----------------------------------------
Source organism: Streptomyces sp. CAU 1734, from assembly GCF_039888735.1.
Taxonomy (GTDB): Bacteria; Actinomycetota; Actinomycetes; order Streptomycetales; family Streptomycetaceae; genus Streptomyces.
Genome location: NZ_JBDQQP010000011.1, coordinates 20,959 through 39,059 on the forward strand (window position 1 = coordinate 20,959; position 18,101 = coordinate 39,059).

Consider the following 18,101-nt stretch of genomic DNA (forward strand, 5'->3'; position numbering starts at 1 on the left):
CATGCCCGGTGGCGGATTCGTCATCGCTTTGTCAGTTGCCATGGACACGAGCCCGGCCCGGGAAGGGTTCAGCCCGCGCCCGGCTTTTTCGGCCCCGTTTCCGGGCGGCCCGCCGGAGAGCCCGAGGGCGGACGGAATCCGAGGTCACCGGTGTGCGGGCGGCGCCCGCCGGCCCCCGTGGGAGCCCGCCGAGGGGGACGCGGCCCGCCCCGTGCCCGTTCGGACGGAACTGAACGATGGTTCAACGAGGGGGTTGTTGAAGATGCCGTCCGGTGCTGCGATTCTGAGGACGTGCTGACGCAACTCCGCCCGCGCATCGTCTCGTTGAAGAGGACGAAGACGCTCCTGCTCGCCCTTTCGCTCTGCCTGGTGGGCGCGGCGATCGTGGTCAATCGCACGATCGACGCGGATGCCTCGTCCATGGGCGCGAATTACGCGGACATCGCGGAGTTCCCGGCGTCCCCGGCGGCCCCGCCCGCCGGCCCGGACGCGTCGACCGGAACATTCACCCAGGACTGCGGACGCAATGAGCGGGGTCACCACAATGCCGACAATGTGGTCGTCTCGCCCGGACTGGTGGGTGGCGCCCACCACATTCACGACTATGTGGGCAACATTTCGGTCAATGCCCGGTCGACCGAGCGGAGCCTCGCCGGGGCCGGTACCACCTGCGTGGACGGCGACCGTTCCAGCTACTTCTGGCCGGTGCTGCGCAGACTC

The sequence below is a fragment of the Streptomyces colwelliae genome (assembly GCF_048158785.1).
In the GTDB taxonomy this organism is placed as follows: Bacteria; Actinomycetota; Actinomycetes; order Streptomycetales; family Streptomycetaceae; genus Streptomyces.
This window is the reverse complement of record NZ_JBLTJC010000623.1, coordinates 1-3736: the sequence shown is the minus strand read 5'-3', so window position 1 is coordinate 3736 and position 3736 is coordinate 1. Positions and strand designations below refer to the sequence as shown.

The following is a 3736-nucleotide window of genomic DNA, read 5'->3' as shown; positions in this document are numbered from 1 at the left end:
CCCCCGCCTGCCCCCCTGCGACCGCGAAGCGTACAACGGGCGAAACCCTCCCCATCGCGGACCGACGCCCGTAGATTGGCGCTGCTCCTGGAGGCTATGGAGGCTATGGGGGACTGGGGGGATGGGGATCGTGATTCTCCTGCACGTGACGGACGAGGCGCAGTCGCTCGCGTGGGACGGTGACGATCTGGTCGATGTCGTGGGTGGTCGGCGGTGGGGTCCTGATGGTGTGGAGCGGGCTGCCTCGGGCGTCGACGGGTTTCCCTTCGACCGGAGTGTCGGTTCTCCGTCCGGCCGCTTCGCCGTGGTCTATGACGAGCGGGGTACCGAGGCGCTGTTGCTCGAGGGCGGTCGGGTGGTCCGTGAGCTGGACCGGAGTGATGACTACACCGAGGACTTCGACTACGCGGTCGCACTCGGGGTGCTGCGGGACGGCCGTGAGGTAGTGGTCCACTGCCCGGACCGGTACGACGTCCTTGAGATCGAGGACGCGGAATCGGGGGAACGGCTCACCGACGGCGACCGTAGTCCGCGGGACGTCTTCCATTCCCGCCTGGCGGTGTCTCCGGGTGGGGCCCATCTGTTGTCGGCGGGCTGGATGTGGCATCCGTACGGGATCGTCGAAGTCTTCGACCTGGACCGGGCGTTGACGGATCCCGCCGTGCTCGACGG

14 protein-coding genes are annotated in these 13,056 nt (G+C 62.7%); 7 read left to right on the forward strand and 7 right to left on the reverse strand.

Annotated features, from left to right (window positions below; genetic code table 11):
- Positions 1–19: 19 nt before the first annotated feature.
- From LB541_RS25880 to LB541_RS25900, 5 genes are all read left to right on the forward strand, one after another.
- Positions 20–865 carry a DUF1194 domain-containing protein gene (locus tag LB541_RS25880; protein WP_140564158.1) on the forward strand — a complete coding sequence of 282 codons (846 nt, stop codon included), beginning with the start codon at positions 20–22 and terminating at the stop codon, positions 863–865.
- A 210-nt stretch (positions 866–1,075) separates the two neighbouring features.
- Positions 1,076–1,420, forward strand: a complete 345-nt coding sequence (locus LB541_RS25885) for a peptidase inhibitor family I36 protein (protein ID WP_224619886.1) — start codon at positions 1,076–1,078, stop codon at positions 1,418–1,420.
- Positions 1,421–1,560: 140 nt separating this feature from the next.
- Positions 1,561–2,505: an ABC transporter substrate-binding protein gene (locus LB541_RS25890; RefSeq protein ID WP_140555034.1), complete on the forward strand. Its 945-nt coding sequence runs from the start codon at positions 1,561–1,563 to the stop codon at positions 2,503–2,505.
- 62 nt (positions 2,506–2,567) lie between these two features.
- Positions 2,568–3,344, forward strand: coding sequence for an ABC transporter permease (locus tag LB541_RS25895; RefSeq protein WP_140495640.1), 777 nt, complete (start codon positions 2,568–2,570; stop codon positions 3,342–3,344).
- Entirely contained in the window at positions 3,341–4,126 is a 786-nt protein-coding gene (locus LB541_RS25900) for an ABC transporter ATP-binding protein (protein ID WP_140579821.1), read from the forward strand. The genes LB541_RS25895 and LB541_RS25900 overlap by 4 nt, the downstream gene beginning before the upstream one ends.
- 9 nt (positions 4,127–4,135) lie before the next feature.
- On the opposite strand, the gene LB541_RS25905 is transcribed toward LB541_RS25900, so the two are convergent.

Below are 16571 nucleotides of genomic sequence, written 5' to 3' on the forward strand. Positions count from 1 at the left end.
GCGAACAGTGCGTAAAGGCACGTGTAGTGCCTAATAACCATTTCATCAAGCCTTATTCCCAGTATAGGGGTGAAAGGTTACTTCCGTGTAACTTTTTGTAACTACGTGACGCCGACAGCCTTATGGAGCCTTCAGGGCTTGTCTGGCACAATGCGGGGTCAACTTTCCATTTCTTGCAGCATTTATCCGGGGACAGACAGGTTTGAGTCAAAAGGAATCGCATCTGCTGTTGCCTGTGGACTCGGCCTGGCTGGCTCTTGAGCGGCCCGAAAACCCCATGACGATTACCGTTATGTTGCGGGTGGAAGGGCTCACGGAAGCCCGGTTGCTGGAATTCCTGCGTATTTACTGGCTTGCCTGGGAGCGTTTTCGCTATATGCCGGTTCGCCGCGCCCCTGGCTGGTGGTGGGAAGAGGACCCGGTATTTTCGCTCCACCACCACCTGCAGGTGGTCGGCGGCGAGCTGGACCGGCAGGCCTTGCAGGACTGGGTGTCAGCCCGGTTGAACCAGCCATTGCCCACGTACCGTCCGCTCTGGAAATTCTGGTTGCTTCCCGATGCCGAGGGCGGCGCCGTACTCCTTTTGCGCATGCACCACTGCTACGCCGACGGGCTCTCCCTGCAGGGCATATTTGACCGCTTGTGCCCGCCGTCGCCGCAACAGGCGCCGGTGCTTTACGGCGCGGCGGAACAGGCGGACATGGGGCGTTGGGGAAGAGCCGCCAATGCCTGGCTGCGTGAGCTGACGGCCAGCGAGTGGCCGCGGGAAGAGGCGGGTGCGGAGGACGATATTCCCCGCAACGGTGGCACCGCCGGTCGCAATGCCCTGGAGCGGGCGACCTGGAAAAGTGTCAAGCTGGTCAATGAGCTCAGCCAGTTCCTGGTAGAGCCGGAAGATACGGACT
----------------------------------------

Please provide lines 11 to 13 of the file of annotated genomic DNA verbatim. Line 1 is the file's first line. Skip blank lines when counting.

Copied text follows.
14 protein-coding genes are annotated in these 13,056 nt (G+C 62.7%); 7 read left to right on the forward strand and 7 right to left on the reverse strand.

Annotated features, from left to right (window positions below; genetic code table 11):
- Positions 1–19: 19 nt before the first annotated feature.